“Who knows what’s going to happen. Offices were destroyed, fiber lines were destroyed. Universities were destroyed. The three main universities in Gaza which all produce computer science graduates have been leveled. I don’t even know if people will ever be able to go back to northern Gaza after what is happening today. The educational institutions that were there are gone,” Sturgill said.

He has been helping Palestinian tech startups raise capital in the West Bank and Gaza since January.

“By now, there was quite a significant increase. Many companies are setting up back offices in Saudi Arabia [in Palestine] All kinds of new companies and even development of apps that are now springing up in the Gulf because Saudi is growing so quickly on the tech front. Nvidia and other international companies have outsourcing operations in Palestine. Apple has outsourcing operations, Microsoft has R&D, and would like to see them expand as well. There are companies that have 200 developers sitting in offices in Ramallah,” he said.

“I have talked to all the heads of these different offices, most of them in Israel. They are very positive people who want to try to support the tech industry there and those efforts are working well and growing,” he said.

Indeed, Ibtikar, one of the main Palestinian VC funds, recently raised its second fund of $30 million.

High-growth companies emerging from Palestine include Menalytics (data analytics, invested by Flat 6 Labs); Oliveri (Last Mile Logistics, Flat6Labs and Ibtikar Fund); Koretava (employee and customer loyalty); and Selenvo (an Amazon fulfillment partner).

Sturgill said that in addition to the extremely difficult conditions in Gaza, which is being hit by Israeli missiles, the situation in Ramallah is “extremely tense”. I think the situation there is going to get much worse in the coming weeks.

Ileana Montauk, co-founder and CEO of Manara — a social impact startup funded by Y Combinator, Seedcamp, Reid Hoffman, Eric Ries, Marc Benioff, Paul Graham, and Jessica Livingston — told TechCrunch via email that connectivity is less. It has happened significantly in the last 24 hours.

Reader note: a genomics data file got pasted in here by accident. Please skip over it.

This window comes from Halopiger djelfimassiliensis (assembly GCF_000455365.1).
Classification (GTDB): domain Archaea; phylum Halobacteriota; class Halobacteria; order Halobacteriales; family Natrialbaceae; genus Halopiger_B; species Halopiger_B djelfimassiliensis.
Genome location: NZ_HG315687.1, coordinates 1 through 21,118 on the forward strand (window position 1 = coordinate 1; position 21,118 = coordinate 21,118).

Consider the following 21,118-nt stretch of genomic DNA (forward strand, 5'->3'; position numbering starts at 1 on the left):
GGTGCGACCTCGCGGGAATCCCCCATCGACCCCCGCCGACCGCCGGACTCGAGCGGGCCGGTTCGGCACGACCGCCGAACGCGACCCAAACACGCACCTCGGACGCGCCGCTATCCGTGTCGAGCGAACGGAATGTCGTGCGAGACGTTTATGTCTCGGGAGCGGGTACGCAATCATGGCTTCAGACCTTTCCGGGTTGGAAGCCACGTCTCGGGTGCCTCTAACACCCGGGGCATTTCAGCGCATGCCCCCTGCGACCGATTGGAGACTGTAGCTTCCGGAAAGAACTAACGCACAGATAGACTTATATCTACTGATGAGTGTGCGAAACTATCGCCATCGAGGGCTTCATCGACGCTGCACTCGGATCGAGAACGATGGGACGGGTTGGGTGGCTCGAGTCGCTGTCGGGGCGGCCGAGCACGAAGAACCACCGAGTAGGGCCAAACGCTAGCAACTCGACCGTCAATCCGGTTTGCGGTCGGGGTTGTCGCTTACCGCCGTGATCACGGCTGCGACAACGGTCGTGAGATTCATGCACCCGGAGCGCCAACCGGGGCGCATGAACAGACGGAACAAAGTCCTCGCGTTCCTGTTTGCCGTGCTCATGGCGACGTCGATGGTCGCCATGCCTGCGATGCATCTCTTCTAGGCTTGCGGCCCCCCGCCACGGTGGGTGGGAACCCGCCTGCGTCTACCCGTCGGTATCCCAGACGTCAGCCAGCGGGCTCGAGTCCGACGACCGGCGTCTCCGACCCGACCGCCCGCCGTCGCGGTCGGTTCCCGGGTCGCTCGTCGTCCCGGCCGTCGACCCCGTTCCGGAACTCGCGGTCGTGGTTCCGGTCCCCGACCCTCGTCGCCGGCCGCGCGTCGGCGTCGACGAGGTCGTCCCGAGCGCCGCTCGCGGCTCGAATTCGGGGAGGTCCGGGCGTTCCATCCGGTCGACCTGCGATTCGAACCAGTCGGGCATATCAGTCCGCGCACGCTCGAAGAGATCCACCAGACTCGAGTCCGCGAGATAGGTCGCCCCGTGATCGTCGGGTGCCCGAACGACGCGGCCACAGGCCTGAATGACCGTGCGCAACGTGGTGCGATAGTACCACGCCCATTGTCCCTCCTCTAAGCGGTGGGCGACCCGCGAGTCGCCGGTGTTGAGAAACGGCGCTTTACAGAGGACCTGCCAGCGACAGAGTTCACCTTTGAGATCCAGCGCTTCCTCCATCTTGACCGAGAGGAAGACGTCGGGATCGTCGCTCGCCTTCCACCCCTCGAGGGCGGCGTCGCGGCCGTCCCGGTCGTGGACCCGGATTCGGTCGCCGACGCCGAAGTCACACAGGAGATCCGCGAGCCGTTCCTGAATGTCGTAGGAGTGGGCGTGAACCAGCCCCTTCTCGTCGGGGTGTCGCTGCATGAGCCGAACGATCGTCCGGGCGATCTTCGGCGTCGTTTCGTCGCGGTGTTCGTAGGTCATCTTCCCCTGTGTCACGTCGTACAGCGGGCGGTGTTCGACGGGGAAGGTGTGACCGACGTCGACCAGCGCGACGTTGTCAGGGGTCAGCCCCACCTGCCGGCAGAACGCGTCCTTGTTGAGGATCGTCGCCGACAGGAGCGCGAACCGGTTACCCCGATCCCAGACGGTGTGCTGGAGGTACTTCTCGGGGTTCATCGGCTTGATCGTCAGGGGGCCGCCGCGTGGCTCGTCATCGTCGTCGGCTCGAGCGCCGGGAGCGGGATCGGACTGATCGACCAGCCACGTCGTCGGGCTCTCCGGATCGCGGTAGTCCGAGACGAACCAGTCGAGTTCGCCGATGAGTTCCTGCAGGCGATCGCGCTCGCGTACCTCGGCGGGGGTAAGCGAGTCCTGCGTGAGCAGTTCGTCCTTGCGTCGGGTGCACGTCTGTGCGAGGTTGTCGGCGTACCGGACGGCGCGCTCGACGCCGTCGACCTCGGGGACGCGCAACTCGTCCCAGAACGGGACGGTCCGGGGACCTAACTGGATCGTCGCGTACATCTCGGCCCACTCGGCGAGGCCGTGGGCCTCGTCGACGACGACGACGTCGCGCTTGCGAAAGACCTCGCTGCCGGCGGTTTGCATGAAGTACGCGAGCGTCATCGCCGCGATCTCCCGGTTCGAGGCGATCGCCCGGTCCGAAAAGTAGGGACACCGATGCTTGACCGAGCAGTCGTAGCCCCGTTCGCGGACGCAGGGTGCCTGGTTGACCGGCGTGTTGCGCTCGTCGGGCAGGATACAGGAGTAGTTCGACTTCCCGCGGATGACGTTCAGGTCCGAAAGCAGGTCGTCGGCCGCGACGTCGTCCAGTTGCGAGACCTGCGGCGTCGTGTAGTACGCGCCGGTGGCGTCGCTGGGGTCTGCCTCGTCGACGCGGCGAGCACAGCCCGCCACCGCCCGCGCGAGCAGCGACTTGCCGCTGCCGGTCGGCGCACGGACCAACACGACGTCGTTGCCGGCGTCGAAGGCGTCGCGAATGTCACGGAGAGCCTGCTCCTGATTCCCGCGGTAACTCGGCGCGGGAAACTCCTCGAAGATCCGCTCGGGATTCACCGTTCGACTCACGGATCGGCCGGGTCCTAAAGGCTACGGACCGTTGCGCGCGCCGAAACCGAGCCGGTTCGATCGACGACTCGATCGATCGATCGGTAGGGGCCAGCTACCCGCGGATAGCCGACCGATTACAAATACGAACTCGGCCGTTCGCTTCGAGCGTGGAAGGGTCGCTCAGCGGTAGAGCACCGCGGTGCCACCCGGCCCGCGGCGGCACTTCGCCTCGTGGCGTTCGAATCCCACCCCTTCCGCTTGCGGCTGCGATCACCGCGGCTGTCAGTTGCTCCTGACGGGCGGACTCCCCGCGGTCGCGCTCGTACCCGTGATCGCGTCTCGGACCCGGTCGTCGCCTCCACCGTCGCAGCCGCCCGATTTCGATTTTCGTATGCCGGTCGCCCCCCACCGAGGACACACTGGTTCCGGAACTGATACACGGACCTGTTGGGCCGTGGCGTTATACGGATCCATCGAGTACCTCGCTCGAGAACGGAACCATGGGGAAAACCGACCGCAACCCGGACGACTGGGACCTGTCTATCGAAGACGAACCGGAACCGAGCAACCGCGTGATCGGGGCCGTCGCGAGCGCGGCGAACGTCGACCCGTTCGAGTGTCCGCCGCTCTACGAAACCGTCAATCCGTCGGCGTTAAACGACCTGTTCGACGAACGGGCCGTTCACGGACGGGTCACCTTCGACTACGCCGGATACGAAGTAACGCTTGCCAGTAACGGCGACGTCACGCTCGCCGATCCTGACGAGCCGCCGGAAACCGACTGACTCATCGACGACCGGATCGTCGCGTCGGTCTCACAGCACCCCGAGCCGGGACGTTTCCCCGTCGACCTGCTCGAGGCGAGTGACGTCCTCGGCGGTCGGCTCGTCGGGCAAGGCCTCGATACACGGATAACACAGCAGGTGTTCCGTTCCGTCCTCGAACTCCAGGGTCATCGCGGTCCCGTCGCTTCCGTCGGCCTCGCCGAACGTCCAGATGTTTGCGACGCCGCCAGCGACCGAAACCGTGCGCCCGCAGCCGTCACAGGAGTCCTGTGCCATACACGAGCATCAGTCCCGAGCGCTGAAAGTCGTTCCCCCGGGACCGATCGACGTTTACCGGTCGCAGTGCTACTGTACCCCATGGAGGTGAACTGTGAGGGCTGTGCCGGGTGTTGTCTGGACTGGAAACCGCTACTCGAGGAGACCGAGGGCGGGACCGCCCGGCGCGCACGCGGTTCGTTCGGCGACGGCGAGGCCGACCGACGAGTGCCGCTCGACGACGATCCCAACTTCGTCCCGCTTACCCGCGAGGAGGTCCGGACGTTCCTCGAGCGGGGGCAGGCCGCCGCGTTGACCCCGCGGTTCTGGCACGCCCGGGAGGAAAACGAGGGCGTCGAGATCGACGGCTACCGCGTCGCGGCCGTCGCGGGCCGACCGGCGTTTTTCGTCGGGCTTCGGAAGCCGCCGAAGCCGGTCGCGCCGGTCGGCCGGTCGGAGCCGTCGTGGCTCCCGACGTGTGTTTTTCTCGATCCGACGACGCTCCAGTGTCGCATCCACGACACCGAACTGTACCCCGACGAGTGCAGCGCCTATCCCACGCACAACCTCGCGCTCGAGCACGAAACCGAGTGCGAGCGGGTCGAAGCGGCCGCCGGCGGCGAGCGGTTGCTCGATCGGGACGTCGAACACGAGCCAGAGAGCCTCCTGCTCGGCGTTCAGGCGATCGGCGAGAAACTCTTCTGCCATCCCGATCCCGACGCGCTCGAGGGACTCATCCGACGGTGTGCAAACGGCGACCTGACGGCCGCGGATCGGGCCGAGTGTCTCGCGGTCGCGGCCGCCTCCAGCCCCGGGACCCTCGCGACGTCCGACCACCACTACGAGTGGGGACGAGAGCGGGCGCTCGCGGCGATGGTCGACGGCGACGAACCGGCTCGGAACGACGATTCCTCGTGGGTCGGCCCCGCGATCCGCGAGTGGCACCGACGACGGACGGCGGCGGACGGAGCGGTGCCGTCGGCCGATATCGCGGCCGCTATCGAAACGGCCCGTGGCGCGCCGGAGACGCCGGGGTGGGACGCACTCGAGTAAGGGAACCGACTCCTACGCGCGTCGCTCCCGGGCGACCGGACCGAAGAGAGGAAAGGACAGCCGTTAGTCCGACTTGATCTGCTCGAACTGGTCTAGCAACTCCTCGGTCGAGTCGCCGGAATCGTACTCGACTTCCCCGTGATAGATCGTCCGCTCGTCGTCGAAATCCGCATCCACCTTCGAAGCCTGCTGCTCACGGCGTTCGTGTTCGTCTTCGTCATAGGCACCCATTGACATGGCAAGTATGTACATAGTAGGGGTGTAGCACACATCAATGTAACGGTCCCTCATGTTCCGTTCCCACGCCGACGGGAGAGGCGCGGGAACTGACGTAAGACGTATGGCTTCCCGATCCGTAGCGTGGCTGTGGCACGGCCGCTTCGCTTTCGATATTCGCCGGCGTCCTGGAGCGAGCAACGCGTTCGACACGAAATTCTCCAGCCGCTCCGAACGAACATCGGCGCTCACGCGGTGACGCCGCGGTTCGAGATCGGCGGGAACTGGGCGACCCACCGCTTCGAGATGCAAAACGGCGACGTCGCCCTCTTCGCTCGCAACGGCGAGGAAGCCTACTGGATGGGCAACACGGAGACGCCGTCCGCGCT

“Although Gaza has been bombed many times before, this time is completely different for the tech sector for several reasons. all power was cut off [Gaza] strip. A large amount of infrastructure has been bombed (including many high-rise apartment buildings housing ISPs and cell phone towers). “Entire middle-class neighborhoods are being destroyed.”

He said that in the past if an entire neighborhood was destroyed, it was usually a poorer area bordering Israel, thus the tech sector was less affected.

“Right now the tech sector in Gaza is almost completely unable to function,” he said. “Most people are at too great a risk to be able to work; Some people have evacuated three times in the last 24 hours, going from friend’s house to family house, because every neighborhood they reach, the next neighborhood is bombed. They usually receive warnings to evacuate their homes 10 minutes before the bombing, so they do not fall asleep and have to constantly monitor the situation and be ready to evacuate at a minute’s notice.”

“Most people have lost cell phone connections and Internet access completely, or only have some access to 2G on their cell phones.. Power is no longer being provided even for a few hours a day, and people We are running short of gas for our generators,” he added.

Manara has about 100 software engineers in Gaza, some of whom work remotely for tech companies in Silicon Valley/Europe.

Montauk said a software engineer who worked at Upwork went missing for several days until he was found alive.

Dalia Awad, whose Medium post about entering Google from Gaza went viral in 2021 (it was at one point #1 on Hacker News and Tweeted by Paul Graham), returned to Gaza to graduate from university after her internships at Google and Datadog. She had a full-time job offer at Datadog in Paris, but she decided to stay home in Gaza and look for a remote job so she could be closer to family.